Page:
BOCA RATON, Fla. (CBSNewYork/AP) — President Barack Obama sharply challenged Mitt Romney on foreign policy in their final campaign debate Monday night, saying, “Every time you’ve offered an opinion you’ve been wrong.” The Republican coolly responded, “Attacking me is not an agenda” for dealing with a dangerous world.
Romney took the offensive, too. When Obama said the U.S. and its allies have imposed crippling sanctions on Iran to halt nuclear weapons development, the Republican challenger responded that the U.S. should have done more. He declared repeatedly, “We’re four years closer to a nuclear Iran.”
A CBS News Instant Poll asking a sample size of 521 uncommitted voters “Who won the debate” resulted in 53 percent saying President Obama won, while 23 percent said Romney won with 24 percent saying it was a tie. The poll has a 4 percent margin of error.
However, it was not as contentious a debate as the last one. In fact, perhaps the most surprising thing about the debate may have been just how much they agreed on, CBS 2’s Don Dahler reported.
That was especially apparent on the issue of Israel.
“If Israel is attacked, we have their back,” said Romney — moments after Obama vowed, “I will stand with Israel if Israel is attacked.”
Both also said they oppose direct U.S. military involvement in the efforts to topple Syrian President Bashir Assad.
Romney offered unusual praise for Obama’s war efforts in Afghanistan, declaring the 2010 surge of 33,000 U.S. troops a success and asserting that efforts to train Afghan security forces are on track to enable the U.S. and its allies to put the Afghans fully in charge of security by the end of 2014. He said that U.S. forces should complete their withdrawal on that schedule; previously he has criticized the setting of a specific withdrawal date.
However, the candidates sought to distinguish their positions where they were able.
On the Middle East, Romney said that despite early hopes, the ouster of despotic regimes in Egypt, Libya and elsewhere over the past year has resulted in a “rising tide of chaos.” He said the president has failed to come up with a coherent policy to grapple with change sweeping the Middle East, and he added ominously that an al Qaeda-like group has taken over northern Mali.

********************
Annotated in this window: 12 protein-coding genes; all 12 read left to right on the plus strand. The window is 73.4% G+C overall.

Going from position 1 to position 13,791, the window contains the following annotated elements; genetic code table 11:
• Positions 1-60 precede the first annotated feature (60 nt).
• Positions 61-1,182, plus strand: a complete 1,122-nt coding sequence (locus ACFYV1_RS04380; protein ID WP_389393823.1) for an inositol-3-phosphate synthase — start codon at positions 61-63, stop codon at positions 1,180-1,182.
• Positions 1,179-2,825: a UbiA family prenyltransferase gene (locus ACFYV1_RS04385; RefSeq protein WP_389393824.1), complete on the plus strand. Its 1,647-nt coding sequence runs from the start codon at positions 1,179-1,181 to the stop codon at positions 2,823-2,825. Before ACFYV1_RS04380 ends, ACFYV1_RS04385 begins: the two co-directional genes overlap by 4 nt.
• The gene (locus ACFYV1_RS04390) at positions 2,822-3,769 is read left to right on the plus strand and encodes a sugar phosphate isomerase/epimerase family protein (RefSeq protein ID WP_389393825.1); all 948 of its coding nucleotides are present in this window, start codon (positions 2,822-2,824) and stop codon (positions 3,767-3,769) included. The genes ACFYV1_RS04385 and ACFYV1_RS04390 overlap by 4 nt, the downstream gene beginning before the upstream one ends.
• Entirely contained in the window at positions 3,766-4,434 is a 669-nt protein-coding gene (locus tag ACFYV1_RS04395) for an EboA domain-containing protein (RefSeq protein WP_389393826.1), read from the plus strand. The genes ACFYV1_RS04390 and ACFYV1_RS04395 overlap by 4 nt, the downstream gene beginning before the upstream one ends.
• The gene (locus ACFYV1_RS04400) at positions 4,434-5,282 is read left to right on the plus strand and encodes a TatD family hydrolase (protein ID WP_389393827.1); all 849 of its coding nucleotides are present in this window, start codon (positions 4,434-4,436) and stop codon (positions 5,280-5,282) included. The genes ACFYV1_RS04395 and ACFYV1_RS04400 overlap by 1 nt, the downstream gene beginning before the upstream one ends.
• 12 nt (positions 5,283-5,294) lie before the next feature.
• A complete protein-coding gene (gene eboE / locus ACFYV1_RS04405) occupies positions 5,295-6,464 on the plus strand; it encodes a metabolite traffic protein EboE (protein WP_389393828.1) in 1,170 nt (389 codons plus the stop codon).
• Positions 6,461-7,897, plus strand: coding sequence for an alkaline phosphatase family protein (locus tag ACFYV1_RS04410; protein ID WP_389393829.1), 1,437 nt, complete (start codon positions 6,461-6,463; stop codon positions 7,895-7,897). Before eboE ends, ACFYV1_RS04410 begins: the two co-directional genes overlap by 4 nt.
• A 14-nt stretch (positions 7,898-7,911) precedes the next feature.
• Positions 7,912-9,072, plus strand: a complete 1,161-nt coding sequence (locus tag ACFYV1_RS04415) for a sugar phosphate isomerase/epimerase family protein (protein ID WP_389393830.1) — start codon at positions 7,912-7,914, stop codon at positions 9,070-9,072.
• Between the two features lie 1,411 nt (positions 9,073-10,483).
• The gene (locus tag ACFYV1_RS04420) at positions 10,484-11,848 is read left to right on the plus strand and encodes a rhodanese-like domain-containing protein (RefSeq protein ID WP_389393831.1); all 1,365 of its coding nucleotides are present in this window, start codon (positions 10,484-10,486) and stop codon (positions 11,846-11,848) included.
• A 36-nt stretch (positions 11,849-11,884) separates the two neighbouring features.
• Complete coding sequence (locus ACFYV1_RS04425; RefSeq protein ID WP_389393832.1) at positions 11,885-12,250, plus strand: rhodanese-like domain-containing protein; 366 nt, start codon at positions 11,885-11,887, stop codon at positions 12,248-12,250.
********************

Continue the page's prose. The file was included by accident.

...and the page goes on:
Anticipating one of Obama’s most frequent campaign assertions, Romney said of the man seated nearby, “I congratulate him on taking out Osama bin Laden and taking on the leadership of al Qaeda. But we can’t kill our way out of this. … We must have a comprehensive strategy.”
More than a half hour later, Obama returned to the subject, saying that Romney had once said it wasn’t worth moving heaven and earth to catch one man, a reference to the mastermind behind the 9/11 terror attacks.
He said he had decided it was “worth heaven and earth.”
Even though polls show the economy is front and center in the minds of most Americans, any presidential candidate has to be able to assure voters he is capable of dealing with complex and potentially dangerous issues.
But despite the debate’s stated focus on foreign affairs, time after time the rivals turned the discussion back to the slowly recovering U.S. economy, which polls show is the No. 1 issue for most voters.
Obama and Romney are locked in a close race in national opinion polls. The final debate behind them, both men intend to embark on a final two-week whirlwind of campaigning. The president is slated to speak in six states during a two-day trip that begins Wednesday and includes a night aboard Air Force One as it flies from Las Vegas to Tampa. Romney intends to visit two or three states a day.
Already 4 million ballots have been cast in early voting in more than two dozen states.
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